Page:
Cato’s Sword February 9, 2012Posted by Beachcombing in : Ancient , trackback
Beachcombing usually plans about two days ahead with his posts. But every so often something emerges from out of the depths of the subconscious and will just not leave him in peace. This morning it was the death of Cato the Younger that tapped like a woodpecker on his inner skull. It had already been a tough night: the Beachcombing’s aupair had taken the car out and had left the radar, leaving to fears of death and coffins back to the US. Beachcombing also made the mistake of watching a 90s noir film to detox from a day of homework marking. He got to bed about 3.00 am and then Cato appeared with his oh-too-serious face and his sharp sword. This morning Beachcombing went and dug up Plutarch 71 (?) where the terrible deed is described.
For those who don’t know the tale, the news of Caesar’s victory has come through to Cato. And the grand Republican decides, quite sensibly, that he will be better off dead than alive on the charity of that slimy old world-destroyer JC.
Then the sword was sent in, carried by a little child, and Cato took it, drew it from its sheath, and examined it. And when he saw that its point was keen and its edge still sharp, he said: ‘Now I am my own master.’ Then he laid down the sword and resumed his book, and he is said to have read it through twice [Plato’s Phaedro]. Afterwards he fell into so deep a sleep that those outside the chamber heard him. But about midnight he called two of his freedmen, Cleanthes the physician, and Butas, who was his chief agent in public matters. Butas he sent down to the sea, to find out whether all had set sail successfully, and bring him word; while to the physician he gave his hand to bandage, since it was inflamed by the blow that he had given the slave. This made everybody more cheerful, since they thought he had a mind to live. In a little while Butas came with tidings that all had set sail except Crassus, who was detained by some business or other, and he too was on the point of embarking; Butas reported also that a heavy storm and a high wind prevailed at sea. On hearing this, Cato groaned with pity for those in peril on the sea, and sent Butas down again, to find out whether anyone had been driven back by the storm and wanted any necessaries, and to report to him. And now the birds were already beginning to sing, when he fell asleep again for a little while. And when Butas came and told him that the harbours were very quiet, he ordered him to close the door, throwing himself down upon his couch as if he were going to rest there for what still remained of the night. But when Butas had gone out, Cato drew his sword from its sheath and stabbed himself below the breast. His thrust, however, was somewhat feeble, owing to the inflammation in his hand, arid so he did not at once dispatch himself, but in his death struggle fell from the couch and made a loud noise by overturning a geometrical abacus that stood near. His servants heard the noise and cried out, and his son at once ran in, together with his friends. They saw that he was smeared with blood, and that most of his bowels were protruding, but that he still had his eyes open and was alive; and they were terribly shocked. But the physician went to him and tried to replace his bowels, which remained uninjured, and to sew up the wound. Accordingly, when Cato recovered and became aware of this, he pushed the physician away, tore his bowels with his hands, rent the wound still more, and so died.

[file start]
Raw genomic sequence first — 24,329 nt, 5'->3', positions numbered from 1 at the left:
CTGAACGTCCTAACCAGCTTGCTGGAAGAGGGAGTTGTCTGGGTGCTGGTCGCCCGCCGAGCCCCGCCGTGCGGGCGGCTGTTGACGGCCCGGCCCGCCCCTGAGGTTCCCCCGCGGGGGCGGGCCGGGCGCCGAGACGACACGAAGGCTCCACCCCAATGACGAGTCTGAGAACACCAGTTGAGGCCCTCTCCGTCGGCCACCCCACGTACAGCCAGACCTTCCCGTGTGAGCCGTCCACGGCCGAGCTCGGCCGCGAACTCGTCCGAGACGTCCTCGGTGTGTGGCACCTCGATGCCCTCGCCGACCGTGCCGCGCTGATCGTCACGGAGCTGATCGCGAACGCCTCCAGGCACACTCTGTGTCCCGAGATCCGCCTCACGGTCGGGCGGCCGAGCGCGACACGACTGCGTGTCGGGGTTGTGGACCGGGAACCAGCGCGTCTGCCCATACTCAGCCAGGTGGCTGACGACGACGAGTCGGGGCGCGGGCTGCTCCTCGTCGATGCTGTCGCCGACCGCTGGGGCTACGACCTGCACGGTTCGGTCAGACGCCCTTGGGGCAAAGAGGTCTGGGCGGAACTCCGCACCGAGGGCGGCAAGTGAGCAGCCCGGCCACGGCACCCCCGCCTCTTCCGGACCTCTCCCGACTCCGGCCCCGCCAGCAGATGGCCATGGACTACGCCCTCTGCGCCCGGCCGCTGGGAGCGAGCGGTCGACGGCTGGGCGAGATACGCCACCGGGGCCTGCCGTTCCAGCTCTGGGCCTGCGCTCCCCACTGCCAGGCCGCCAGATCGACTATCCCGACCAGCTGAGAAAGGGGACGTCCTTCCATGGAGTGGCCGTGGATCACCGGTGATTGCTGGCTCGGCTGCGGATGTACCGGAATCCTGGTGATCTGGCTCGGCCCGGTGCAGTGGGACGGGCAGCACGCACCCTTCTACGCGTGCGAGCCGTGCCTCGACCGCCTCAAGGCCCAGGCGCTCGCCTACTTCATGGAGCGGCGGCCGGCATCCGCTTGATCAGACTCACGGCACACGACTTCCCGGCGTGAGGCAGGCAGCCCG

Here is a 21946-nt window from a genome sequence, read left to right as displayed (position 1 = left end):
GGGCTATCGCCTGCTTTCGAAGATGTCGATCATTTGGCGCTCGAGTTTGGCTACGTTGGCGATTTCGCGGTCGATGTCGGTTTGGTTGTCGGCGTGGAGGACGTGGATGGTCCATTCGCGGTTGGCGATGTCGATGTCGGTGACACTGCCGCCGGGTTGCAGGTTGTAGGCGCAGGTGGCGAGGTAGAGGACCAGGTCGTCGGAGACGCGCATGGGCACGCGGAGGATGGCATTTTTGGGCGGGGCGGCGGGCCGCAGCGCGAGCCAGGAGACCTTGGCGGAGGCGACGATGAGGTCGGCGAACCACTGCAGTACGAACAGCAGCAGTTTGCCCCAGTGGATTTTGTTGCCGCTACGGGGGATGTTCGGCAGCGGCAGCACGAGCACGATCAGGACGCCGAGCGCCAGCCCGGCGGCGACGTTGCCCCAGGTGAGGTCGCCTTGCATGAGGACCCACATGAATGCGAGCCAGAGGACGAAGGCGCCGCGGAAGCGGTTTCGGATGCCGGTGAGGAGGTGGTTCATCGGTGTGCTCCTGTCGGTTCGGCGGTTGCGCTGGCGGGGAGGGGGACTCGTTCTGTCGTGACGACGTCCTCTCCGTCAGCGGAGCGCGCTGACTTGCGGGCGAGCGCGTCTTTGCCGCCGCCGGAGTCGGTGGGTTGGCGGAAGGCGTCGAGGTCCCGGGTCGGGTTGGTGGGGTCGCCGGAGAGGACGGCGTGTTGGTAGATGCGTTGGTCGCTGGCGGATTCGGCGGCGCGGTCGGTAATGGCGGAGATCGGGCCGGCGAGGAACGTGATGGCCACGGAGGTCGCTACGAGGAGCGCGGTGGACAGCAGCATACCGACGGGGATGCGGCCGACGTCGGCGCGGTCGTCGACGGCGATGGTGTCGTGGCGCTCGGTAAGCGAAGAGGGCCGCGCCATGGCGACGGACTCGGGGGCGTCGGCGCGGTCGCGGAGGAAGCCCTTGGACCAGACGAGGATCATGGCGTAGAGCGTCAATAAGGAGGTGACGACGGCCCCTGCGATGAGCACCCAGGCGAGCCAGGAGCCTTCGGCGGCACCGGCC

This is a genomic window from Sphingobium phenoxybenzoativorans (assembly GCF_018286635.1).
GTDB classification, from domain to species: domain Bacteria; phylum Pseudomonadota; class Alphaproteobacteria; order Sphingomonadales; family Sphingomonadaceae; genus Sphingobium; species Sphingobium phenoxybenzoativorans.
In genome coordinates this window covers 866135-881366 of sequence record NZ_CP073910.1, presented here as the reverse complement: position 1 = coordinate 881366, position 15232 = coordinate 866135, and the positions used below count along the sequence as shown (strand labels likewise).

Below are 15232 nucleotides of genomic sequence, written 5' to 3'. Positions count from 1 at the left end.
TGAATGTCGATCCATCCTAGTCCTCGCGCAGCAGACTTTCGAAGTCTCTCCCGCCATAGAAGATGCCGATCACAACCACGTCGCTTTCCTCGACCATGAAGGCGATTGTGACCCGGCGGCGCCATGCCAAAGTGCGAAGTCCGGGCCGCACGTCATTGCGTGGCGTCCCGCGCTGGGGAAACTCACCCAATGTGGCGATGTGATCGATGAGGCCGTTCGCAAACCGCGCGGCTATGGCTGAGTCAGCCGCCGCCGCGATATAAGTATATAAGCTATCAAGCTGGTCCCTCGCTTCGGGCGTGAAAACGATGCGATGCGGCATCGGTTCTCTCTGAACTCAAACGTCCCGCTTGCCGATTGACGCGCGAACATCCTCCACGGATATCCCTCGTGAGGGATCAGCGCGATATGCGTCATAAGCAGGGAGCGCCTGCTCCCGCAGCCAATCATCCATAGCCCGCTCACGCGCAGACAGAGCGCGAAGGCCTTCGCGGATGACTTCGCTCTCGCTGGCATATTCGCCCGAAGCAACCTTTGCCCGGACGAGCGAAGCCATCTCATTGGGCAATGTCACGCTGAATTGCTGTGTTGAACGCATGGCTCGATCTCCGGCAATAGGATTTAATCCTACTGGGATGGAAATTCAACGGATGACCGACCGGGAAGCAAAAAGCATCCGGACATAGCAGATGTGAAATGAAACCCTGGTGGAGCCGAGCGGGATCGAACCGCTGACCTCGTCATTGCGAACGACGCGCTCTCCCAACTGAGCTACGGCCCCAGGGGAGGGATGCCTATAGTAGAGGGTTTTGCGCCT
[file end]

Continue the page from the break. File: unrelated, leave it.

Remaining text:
There is a literature from the end of the empire in the fifth and sixth century about the ‘last of the Romans’: which unlikely provincial fop with a gladium deserves the title of final preserver of a bronze eagle. But Beachcombing likes to think that it was the last Roman Republicans, like Cato, in the first century AD and BC who deserve the laurels, before the Empire rose Darth-Vader-like under Caesar and Augustus and chewed the Mediterranean in its terrible maw. And to those who argue that Rome would never have survived without strong men? They are almost certainly right, but that was because Rome, by then, was not worth saving.
In any case, spare a thought for Cato tearing at his own innards.
A final note and a curiosity: Cato dies reading the Phaidon, Plato’s description of the suicide of Socrates. There is a tradition that Cleombratus of Ambracia threw himself from a high wall ‘screaming farewell sun after having read a book of Plato’, presumably the Phaidon with its promise of the immortality of the soul. It is an obvious book to read before ‘self-murder’: any other examples of it cropping up in the hands of a suicide, ancient or modern? drbeachcombing AT yahoo DOT com Beachcombing feels a related post coming on about the things historical suicides did before putting the knife in or swallowing the hemlock. Personally, Beach would watch an episode of Fawlty Towers, but, as often noted in this place, there’s no accounting for taste .